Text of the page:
- The Universal Index of United Nations Documents is an easy access research tool for UN documents. It can be searched by country, body or by a particular right. http://www.universalhumanrightsindex.org/
United Nations Home Page (www.un.org) provides detailed information about the organisation of the UN. Follow the links to the UN Treaty Collection (http://untreaty.un.org/English/overview.asp) to access treaties lodged with the UN.
- Chapter 6 of Carolyn Evans & Simon Evans’ “Australian Bills of Rights; the Law of the Victorian Charter and ACT Human Rights Act” (2008) provides an excellent guide to the International Human Rights System.
- The UN’s Dag Hammarskjöld Library has a useful guide to researching UN documentation http://www.un.org/Depts/dhl/resguide/spechr.htm
- The World Legal Information Institute has a comprehensive search facility of international and multi-national court and tribunal decisions, including a specific human rights courts and tribunals database: http://www.worldlii.org/int/cases/
- The British and Irish Legal Information Institute is also a useful search tool and includes a search facility for European Union Case Law http://www.bailii.org/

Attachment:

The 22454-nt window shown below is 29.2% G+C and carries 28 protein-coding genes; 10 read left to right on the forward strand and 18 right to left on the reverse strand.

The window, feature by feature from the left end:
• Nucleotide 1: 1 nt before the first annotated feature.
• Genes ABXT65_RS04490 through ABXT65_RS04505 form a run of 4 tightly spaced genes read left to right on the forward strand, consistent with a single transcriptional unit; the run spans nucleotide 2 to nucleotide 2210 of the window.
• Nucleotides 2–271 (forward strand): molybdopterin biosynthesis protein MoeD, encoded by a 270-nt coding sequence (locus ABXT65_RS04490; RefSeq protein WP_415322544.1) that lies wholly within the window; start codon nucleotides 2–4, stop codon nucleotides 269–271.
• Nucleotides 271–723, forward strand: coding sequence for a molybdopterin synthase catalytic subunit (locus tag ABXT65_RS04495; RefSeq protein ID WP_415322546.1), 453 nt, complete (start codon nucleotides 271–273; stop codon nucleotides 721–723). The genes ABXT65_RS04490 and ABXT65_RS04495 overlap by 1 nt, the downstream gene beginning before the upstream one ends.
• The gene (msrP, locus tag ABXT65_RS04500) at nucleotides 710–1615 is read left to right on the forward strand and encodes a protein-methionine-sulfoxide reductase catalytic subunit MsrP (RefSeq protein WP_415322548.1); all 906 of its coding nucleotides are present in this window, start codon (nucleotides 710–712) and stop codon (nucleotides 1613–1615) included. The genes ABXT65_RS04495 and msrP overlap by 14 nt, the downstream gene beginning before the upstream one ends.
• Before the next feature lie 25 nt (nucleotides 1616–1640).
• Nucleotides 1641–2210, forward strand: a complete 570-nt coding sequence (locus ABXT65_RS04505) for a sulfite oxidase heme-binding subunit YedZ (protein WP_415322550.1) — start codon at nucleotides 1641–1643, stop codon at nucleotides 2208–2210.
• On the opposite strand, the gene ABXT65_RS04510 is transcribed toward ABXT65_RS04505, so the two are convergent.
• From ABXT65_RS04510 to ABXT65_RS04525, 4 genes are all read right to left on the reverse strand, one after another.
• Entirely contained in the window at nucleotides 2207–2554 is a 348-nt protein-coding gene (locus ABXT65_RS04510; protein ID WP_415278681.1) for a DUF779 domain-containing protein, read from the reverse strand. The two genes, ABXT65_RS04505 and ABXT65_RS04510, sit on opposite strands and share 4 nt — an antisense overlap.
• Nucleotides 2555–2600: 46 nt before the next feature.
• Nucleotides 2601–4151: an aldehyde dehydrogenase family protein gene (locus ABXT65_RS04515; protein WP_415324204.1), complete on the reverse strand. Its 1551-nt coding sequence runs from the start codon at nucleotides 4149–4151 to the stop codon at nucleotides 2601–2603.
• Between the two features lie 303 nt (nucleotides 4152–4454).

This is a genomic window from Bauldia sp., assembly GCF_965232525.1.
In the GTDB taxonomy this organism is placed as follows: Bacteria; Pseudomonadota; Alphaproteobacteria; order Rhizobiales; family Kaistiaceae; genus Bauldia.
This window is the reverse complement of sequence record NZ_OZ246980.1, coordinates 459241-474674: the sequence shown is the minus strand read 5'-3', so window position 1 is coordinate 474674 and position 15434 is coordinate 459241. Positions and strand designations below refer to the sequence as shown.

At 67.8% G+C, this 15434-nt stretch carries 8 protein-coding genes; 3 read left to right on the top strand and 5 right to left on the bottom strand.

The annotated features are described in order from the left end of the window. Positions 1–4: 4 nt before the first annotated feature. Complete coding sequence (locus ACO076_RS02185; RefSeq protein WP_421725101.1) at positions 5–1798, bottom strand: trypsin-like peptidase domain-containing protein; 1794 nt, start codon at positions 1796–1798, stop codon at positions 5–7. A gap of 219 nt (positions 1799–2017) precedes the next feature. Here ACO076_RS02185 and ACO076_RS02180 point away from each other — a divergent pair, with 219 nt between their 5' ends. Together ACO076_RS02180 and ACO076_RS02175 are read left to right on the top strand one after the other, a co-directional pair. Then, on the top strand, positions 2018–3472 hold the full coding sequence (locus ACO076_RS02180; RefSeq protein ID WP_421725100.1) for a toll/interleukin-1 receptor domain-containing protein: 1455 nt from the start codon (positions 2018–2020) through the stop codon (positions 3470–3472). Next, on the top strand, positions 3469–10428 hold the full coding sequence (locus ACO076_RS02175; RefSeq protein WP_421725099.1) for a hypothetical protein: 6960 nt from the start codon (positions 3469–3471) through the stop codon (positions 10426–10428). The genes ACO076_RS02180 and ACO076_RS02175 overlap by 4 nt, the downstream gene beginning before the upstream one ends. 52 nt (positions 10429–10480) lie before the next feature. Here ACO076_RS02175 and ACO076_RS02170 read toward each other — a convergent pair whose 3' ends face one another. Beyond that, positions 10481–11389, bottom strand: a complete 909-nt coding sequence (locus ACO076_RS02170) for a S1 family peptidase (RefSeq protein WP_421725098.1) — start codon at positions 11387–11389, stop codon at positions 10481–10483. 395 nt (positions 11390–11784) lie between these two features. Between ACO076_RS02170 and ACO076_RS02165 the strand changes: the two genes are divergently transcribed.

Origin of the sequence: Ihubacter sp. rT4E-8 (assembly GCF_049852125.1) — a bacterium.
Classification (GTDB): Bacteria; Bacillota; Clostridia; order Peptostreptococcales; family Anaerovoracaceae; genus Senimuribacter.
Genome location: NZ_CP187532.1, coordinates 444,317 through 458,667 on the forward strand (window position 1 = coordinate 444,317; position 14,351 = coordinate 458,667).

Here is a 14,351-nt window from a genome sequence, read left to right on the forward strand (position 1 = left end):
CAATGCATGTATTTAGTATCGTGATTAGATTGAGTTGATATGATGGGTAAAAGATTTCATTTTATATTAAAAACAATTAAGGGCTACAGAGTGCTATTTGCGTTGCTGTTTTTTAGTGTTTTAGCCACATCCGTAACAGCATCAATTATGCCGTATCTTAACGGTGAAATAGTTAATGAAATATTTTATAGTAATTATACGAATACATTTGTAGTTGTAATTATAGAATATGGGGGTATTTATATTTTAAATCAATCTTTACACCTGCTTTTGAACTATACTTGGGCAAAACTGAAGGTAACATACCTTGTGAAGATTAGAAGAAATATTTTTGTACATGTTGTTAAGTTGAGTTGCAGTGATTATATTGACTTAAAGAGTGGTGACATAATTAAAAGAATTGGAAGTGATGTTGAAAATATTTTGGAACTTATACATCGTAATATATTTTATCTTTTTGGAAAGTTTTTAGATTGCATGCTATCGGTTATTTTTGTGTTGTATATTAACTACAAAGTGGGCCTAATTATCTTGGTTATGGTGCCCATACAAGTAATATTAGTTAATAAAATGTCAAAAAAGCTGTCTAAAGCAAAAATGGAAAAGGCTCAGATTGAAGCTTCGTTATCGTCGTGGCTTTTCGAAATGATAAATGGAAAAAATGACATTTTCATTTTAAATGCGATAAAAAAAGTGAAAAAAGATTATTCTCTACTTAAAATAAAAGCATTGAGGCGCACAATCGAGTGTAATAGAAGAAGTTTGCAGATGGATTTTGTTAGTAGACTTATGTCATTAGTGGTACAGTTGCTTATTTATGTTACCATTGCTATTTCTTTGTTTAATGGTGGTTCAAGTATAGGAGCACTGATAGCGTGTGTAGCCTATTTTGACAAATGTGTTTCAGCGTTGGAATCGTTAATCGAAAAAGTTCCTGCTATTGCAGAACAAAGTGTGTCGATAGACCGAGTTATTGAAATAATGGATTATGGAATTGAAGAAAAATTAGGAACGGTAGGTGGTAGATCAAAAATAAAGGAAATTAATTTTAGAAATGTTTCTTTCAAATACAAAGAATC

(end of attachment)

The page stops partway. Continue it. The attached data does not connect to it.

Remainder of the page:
- Austlii also has links to case law on the New Zealand Bill of Rights Act http://www.nzlii.org/databases.html
- The Human Rights Law Resource Centre is a community legal centre, which aims to provide legal services and resources to promote human rights. The centre also publishes a monthly bulletin with the latest human rights news and case notes for human rights decisions across a range of jurisdictions http://www.hrlrc.org.au/html/s01_home/home.asp
- The ACT Human Rights Act Research Project is documenting the impact of the Act over the first five years of its life. The website has a comprehensive database of cases that have made reference to the Act in the ACT and has links to useful resources http://acthra.anu.edu.au/index.html
- The Supreme Court Library has a selection of human rights resources and is open to the public.